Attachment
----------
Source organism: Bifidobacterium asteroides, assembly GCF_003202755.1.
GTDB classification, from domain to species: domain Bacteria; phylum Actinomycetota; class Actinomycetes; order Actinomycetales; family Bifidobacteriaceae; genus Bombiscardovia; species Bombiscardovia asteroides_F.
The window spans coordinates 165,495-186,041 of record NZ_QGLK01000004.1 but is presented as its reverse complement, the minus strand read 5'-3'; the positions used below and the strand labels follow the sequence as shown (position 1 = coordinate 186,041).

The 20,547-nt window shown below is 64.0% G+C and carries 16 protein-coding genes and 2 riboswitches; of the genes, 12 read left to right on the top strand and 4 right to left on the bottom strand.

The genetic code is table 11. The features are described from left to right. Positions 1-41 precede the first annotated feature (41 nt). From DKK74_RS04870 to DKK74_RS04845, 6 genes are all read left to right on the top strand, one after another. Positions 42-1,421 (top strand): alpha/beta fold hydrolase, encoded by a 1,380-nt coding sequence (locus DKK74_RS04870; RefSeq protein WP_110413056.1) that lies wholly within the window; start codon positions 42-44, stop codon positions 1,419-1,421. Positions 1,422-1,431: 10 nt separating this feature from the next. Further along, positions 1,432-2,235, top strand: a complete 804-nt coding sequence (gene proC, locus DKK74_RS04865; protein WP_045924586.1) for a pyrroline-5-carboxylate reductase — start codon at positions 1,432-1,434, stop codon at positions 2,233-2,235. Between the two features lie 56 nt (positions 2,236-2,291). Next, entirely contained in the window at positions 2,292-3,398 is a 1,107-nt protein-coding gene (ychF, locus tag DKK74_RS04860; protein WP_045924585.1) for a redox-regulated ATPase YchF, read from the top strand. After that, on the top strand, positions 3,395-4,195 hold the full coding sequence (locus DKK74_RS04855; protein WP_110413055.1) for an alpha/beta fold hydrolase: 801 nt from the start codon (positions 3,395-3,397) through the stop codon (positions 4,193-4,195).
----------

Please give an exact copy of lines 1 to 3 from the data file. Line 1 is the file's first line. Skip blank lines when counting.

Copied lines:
Source organism: Bifidobacterium asteroides, assembly GCF_003202755.1.
GTDB classification, from domain to species: domain Bacteria; phylum Actinomycetota; class Actinomycetes; order Actinomycetales; family Bifidobacteriaceae; genus Bombiscardovia; species Bombiscardovia asteroides_F.
The window spans coordinates 165,495-186,041 of record NZ_QGLK01000004.1 but is presented as its reverse complement, the minus strand read 5'-3'; the positions used below and the strand labels follow the sequence as shown (position 1 = coordinate 186,041).